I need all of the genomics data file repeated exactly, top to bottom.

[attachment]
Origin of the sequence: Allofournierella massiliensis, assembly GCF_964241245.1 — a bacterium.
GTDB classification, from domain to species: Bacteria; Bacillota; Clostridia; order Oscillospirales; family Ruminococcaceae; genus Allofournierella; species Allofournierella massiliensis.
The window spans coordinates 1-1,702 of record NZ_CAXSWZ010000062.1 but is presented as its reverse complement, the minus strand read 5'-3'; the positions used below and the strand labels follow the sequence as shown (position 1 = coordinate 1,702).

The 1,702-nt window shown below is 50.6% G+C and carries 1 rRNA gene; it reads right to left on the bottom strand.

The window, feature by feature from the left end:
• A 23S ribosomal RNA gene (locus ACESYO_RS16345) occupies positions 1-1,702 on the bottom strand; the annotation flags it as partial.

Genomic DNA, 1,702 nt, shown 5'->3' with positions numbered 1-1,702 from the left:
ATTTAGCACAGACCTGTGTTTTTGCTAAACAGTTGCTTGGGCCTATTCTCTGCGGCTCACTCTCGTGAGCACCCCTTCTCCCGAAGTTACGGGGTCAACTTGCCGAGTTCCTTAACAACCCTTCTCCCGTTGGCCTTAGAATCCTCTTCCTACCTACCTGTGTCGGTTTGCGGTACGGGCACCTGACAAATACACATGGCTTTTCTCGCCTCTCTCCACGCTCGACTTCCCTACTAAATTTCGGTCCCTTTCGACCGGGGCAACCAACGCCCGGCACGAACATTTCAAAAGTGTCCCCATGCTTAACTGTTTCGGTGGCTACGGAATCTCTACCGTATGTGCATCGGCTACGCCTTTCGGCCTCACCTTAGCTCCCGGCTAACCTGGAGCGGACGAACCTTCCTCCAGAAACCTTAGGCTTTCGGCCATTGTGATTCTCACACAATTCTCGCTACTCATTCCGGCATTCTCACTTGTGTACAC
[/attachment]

Origin of the sequence: Allofournierella massiliensis, assembly GCF_964241245.1 — a bacterium.
GTDB classification, from domain to species: Bacteria; Bacillota; Clostridia; order Oscillospirales; family Ruminococcaceae; genus Allofournierella; species Allofournierella massiliensis.
The window spans coordinates 1-1,702 of record NZ_CAXSWZ010000062.1 but is presented as its reverse complement, the minus strand read 5'-3'; the positions used below and the strand labels follow the sequence as shown (position 1 = coordinate 1,702).

The 1,702-nt window shown below is 50.6% G+C and carries 1 rRNA gene; it reads right to left on the bottom strand.

The window, feature by feature from the left end:
• A 23S ribosomal RNA gene (locus ACESYO_RS16345) occupies positions 1-1,702 on the bottom strand; the annotation flags it as partial.

Genomic DNA, 1,702 nt, shown 5'->3' with positions numbered 1-1,702 from the left:
ATTTAGCACAGACCTGTGTTTTTGCTAAACAGTTGCTTGGGCCTATTCTCTGCGGCTCACTCTCGTGAGCACCCCTTCTCCCGAAGTTACGGGGTCAACTTGCCGAGTTCCTTAACAACCCTTCTCCCGTTGGCCTTAGAATCCTCTTCCTACCTACCTGTGTCGGTTTGCGGTACGGGCACCTGACAAATACACATGGCTTTTCTCGCCTCTCTCCACGCTCGACTTCCCTACTAAATTTCGGTCCCTTTCGACCGGGGCAACCAACGCCCGGCACGAACATTTCAAAAGTGTCCCCATGCTTAACTGTTTCGGTGGCTACGGAATCTCTACCGTATGTGCATCGGCTACGCCTTTCGGCCTCACCTTAGCTCCCGGCTAACCTGGAGCGGACGAACCTTCCTCCAGAAACCTTAGGCTTTCGGCCATTGTGATTCTCACACAATTCTCGCTACTCATTCCGGCATTCTCACTTGTGTACAC